Baker Capital’s Investment Failed- URL Up For Sale

This story has been updated.

One of the most expensive URL’s has been put up for sale by Venture Capital firm Baker Capital after nearly a decade of failed attempts to turn a decent profit selling wine nationally online. I reported today for finance trade publication Growth Capitalist that Baker signed an exclusive deal to sell the business with a bulge bank but insiders say the URL is the only asset worth buying. Meaning so far offers are not exactly coming in and Baker is expected to take a huge loss on the investment.

Matt Marshall, founder of Venture Beat, first covered the legal saga of Baker Capital using unique voting rights to squash a sell to Liberty Media back in 2005. A sale that founder Chris Kitze and CEO George Garrick said would have made their investors $30 million.

Growth Capitalist writes today:

In 2004 CEO Garrick convinced Baker Capital to put in $17 million in an initial round which gave the venture firm 35% ownership, two board seats, and co-liquidation veto rights with Kitze. The right for a VC firm with a non-controlling stock interest to veto any sale of the company was rare but Garrick believed Baker partner Joe Saviano when he said they’d never use it. A mistake in vetting a VC firm’s character that Garrick said later in court filings he regretted.

Baker is basically the evil VC firm in this saga who got too greedy trying to push out the original investors but when they got control of they couldn’t turn it into anything worth selling for a profit or make a viable IPO. Court records show Baker invested at least $26 million into but it’s likely more millions were spent keeping it going for the last 6 years that they had control ownership. Amazon could be a likely buyer for the URL, a name that according to is now worth $5.4 million, but so far they don’t appear interested in buying it.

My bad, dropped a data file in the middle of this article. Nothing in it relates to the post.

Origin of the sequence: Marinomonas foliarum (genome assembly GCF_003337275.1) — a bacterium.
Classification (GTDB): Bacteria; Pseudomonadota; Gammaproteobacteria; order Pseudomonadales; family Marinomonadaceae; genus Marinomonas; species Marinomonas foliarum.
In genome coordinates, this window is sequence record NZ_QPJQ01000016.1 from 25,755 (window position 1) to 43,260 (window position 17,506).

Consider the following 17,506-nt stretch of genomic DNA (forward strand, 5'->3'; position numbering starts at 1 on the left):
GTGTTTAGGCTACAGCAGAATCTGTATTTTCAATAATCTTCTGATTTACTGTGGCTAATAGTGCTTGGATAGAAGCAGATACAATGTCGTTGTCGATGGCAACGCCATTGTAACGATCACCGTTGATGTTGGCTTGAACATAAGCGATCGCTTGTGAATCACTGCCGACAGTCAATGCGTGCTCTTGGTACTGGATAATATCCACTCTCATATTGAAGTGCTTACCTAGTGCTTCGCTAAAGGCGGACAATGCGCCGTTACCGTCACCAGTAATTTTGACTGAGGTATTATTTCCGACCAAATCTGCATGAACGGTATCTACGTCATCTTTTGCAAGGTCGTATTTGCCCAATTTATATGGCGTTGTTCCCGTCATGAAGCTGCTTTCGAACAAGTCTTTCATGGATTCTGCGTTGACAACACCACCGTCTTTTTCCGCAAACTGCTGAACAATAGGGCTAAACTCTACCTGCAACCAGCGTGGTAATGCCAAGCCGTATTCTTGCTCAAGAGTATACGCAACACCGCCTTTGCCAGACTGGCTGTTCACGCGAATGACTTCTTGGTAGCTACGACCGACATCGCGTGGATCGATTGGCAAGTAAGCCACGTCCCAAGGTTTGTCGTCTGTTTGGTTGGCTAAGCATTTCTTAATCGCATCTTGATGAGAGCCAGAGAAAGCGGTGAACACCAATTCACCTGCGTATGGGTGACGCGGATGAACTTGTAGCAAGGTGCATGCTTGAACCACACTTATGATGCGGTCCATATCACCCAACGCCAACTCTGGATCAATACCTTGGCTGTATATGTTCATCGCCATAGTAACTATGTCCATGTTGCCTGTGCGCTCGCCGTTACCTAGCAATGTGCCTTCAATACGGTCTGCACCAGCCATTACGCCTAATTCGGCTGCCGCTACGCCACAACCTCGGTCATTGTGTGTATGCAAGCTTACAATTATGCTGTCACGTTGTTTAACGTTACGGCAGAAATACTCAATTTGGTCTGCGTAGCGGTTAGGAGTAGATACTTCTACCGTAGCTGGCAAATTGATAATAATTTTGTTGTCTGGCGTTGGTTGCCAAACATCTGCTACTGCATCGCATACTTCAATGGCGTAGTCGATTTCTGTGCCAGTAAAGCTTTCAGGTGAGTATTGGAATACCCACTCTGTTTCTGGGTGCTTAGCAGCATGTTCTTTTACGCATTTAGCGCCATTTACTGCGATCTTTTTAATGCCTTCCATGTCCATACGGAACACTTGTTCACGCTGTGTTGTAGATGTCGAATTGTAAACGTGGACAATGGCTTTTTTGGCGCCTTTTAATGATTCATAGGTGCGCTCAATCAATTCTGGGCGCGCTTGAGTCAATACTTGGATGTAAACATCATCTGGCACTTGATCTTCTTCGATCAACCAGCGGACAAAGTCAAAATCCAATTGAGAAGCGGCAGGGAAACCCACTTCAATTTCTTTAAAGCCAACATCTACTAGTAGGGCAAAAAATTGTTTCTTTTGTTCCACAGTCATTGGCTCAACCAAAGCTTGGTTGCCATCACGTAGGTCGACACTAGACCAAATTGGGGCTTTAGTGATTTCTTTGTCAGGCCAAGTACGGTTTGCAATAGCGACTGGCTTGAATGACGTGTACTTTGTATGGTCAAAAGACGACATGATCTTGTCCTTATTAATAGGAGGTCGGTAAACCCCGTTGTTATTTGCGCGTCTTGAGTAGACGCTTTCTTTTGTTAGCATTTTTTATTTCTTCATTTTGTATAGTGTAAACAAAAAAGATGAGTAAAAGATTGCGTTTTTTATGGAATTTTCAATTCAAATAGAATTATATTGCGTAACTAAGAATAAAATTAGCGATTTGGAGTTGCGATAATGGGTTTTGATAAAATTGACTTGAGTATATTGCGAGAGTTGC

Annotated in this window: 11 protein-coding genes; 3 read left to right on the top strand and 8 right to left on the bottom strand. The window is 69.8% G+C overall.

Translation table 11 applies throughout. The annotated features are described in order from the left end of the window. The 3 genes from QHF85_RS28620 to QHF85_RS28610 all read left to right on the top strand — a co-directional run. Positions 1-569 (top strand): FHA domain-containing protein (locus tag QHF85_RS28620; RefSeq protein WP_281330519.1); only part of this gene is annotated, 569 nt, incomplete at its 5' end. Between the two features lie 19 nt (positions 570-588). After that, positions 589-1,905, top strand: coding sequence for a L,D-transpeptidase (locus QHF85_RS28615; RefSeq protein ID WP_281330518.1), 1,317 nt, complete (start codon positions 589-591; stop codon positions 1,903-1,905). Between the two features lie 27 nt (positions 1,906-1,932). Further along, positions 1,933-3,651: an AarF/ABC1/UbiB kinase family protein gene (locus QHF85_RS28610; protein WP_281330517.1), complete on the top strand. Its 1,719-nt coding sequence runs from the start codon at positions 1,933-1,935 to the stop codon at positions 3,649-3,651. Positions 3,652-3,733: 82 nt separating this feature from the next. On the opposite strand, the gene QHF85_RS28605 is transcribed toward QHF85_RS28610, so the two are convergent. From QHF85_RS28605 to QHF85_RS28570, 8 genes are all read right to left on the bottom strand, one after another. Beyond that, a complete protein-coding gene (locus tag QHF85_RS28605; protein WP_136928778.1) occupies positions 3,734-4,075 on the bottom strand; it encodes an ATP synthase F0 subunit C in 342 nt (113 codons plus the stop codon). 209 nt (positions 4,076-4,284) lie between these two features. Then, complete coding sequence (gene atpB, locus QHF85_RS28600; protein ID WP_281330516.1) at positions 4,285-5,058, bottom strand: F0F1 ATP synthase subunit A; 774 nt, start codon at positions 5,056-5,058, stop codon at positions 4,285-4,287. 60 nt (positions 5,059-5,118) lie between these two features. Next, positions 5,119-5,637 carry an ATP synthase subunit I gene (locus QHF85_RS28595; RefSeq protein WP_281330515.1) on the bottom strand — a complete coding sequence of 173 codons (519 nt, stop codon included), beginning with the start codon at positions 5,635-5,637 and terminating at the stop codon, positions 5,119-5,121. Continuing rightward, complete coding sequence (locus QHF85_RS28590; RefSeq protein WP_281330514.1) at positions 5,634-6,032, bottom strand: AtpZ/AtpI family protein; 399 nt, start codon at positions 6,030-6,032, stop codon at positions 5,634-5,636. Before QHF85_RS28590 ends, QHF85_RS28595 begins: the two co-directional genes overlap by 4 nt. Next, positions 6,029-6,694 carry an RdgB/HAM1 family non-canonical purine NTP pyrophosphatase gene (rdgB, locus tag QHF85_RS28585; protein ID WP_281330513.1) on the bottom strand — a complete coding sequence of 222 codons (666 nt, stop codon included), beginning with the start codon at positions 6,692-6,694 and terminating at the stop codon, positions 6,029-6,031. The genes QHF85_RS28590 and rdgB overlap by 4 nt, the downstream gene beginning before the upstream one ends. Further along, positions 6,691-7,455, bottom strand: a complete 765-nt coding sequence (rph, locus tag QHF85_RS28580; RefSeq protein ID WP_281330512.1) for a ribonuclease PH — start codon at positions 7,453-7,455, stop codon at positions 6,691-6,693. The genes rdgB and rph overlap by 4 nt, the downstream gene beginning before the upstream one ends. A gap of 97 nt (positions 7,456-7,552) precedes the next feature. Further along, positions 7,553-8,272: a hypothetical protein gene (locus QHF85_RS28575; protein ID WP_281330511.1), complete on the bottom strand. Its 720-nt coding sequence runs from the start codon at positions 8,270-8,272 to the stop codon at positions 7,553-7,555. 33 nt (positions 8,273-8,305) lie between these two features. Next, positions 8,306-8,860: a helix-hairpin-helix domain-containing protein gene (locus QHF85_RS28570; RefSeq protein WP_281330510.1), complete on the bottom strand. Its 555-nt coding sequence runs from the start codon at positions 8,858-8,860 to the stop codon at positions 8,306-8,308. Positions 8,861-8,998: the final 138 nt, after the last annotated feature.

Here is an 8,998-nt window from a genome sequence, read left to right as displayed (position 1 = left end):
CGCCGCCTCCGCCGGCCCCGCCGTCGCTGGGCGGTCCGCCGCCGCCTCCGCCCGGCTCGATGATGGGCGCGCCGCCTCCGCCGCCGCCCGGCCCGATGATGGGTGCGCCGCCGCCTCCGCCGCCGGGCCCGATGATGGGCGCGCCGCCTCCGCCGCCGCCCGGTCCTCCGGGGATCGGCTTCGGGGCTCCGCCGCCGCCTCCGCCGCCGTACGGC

Baker also appears unable to admit their collapse in assets under management. The firm’s marketing material says they have $1.5 billion of AUM. But a check of their SEC records for registered investment advisors from December 2012 shows only around $500,000 of AUM. They also haven’t been able to close out and start a new fund since 2000 according to Capital IQ.

The deal highlighted a rich investor/tech company founder spending millions and 3.5 yrs of litigation in California State court to show the world that Baker Capital cheated them out of millions–only to watch the Judge rule in total favor of Baker because of how the transaction was set up under Delaware law. Gibson Dunn were Baker Capital’s lawyers on the deal and now tout the case as a win-win legal strategy for VC investors who hold significant stakes in companies and act in their own interest. Meaning it’s a legal strategy for how to screw over growth company founders.

This one is a buyer beware scare story for all you new tech or Bitcoin company CEO’s looking to the VC capital markets to grow your company. Chris Kitze the famed former founder of who has a history of successful start-ups told Growth Capitalist he’d never use a VC again. He’s since built two new tech and media companies–one about to launch out of beta that has some supper secret James Bond like two-way communication platform that even NSA and the FBI can’t get into. Kitze, who can’t comment on because of confidentiality agreements, is likely licking his chops and smiling at Baker loosing all their investors money on this deal.